By Kurt Nolte

• Cotton has been spun, woven and dyed since prehistoric times.

• The plant is a shrub native to tropical and subtropical regions around the world, including the Americas, Africa and India. The greatest diversity of wild cotton species is found in Mexico, followed by Australia and Africa.

• Cotton can also be cultivated to have colors other than the off-white typical of modern commercial cotton fibers. Naturally colored cotton can come in red, green and several shades of brown

• Cotton is a member of the Mallow family of plants. The Arabic people called it “Qutun,” which is where we get the word “cotton.” The Spanish word, “algodón,” is likewise derived from the Arabic.

• Current cotton acreage in Yuma County is an estimated 24,000 acres for a value of approximately $18 million. Among all Arizona counties, Yuma County cotton production ranks third in the state. Planted in March and April, cotton is mechanically harvested in late summer to early fall.

• The primary Yuma variety is short staple upland cotton. It is the major species of cotton grown world-wide, accounting for about 90 percent of planted acreage. Upland cotton has a fiber length of about 1¼ inches. The Pima variety, also grown in the county, has a fiber length of 1½ inches. Pima cotton is most readily identified in the field by its bright yellow blooms, which are much brighter and richer in color than the creamy white Upland blossoms.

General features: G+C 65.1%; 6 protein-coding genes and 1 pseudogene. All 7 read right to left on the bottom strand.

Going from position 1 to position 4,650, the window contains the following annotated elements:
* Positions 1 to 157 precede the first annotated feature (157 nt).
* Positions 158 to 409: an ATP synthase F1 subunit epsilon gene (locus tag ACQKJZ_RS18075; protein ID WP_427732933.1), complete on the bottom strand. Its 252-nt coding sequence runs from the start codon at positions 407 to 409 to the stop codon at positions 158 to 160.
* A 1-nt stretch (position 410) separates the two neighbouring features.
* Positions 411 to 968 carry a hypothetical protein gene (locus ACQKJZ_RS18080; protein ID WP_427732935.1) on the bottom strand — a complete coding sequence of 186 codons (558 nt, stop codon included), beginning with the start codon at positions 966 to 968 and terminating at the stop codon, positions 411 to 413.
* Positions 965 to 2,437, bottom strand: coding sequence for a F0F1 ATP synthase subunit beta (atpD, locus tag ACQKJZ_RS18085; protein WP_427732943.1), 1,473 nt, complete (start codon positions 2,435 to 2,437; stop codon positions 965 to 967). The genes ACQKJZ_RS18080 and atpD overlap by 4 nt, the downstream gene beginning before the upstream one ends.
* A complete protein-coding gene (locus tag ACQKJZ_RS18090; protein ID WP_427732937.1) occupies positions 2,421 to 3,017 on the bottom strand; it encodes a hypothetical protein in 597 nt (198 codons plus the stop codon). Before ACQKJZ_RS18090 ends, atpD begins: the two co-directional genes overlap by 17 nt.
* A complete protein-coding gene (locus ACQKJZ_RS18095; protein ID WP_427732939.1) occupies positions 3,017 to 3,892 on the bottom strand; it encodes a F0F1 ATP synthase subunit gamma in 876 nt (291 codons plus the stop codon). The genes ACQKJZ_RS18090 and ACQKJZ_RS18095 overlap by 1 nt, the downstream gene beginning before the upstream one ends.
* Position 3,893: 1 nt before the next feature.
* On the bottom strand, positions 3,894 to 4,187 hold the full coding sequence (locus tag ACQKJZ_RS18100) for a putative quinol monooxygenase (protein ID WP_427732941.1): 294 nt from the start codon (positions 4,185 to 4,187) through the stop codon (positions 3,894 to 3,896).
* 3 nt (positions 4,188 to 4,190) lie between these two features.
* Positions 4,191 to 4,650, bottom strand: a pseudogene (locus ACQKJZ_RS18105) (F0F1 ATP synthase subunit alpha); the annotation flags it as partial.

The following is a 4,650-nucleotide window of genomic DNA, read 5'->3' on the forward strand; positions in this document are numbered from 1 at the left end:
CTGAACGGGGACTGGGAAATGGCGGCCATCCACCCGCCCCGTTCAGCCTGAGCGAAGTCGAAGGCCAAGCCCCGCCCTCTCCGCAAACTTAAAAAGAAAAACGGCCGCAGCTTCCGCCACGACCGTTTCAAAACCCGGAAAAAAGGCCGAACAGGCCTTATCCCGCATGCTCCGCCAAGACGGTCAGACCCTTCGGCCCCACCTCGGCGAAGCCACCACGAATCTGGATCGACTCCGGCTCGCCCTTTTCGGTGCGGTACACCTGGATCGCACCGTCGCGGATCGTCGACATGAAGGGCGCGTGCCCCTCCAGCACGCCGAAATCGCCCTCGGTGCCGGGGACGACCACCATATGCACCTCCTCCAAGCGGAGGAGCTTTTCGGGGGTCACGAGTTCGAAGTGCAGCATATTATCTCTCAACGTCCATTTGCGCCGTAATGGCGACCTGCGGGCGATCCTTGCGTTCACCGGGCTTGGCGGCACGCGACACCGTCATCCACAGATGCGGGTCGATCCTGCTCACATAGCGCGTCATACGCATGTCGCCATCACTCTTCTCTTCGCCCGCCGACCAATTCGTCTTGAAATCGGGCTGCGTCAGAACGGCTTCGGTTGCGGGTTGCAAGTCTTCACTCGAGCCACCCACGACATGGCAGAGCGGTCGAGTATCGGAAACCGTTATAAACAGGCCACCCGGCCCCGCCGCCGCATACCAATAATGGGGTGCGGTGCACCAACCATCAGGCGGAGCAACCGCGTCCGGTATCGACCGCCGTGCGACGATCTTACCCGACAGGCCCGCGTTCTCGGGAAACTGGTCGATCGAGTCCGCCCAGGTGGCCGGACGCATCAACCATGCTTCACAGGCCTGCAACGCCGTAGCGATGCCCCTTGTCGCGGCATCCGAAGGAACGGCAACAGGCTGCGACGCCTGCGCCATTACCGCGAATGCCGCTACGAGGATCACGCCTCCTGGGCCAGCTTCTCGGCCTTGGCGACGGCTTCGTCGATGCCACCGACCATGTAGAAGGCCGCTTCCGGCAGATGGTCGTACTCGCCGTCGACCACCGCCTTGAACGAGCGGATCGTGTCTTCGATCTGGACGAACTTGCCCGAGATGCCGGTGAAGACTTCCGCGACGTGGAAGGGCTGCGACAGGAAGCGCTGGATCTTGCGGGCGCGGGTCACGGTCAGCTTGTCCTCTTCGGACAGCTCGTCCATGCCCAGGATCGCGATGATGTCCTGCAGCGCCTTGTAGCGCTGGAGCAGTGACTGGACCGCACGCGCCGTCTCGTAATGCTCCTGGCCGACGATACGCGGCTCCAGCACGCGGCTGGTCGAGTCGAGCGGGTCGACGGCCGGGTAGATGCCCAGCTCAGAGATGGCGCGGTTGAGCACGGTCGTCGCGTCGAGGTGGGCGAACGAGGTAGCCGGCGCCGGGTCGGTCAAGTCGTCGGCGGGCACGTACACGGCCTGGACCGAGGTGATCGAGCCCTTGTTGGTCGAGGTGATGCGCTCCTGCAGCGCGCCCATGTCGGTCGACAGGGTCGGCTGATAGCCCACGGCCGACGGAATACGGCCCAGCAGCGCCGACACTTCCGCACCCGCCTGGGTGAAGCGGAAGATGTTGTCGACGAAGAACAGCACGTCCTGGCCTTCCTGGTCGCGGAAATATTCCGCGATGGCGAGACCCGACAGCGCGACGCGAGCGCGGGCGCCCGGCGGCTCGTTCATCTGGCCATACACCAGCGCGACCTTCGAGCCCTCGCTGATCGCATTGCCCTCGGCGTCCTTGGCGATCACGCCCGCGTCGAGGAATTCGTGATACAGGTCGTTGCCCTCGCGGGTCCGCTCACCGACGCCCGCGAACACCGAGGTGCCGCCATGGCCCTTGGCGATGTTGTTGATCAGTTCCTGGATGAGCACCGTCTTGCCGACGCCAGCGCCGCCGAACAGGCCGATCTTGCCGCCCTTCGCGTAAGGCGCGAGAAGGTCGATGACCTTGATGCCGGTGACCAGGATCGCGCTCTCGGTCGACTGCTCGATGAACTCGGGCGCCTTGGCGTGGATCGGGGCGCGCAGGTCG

• Botanically, the cotton fiber is classified as a epidermal hair growing on the epidermis of the cotton seed. Fibers grow and thicken within a boll and, as it enlarges, it becomes approximately the size of a small fig.

• Cotton fibers thicken at maturity by the production of cellulose (a carbohydrate, the chief component of the cell wall in most plants). An average boll will contain nearly 500,000 fibers of cotton and each plant may bear up to 100 bolls.

• Seeds are separated from the cotton and the cotton is cleaned at the cotton gin. From the gin, the clean fiber is pressed together and made into bales. Each bale weighs about 500 pounds.

• Cotton is a unique crop in that it is both food and fiber. Cottonseed is used as a supplement for dairy feed and is also processed into oil. Uses for cotton fibers range from heavy industrial to fine fabrics.

• Two hundred fifty pairs of men’s cotton pants can be made from one bale of cotton – or 1,217 men’s shirts, 764 dress shirts, 896 woven blouses, 542 women’s skirts, 328 women’s jeans, 3,015 baby diapers, 782 terry bath towels, 7,820 men’s handkerchiefs, 484 men’s dress pants, 373 men’s work pants, 180 men’s overalls, 210 sheets, or 1,210 pillow cases.

• U.S. paper currency isn’t paper at all, it’s a blend of 75 percent cotton lint and 25 percent linen.

Source: Kurt Nolte is an agriculture agent and Yuma County Cooperative Extension director. He can be reached at or 726-3904. For additional information please visit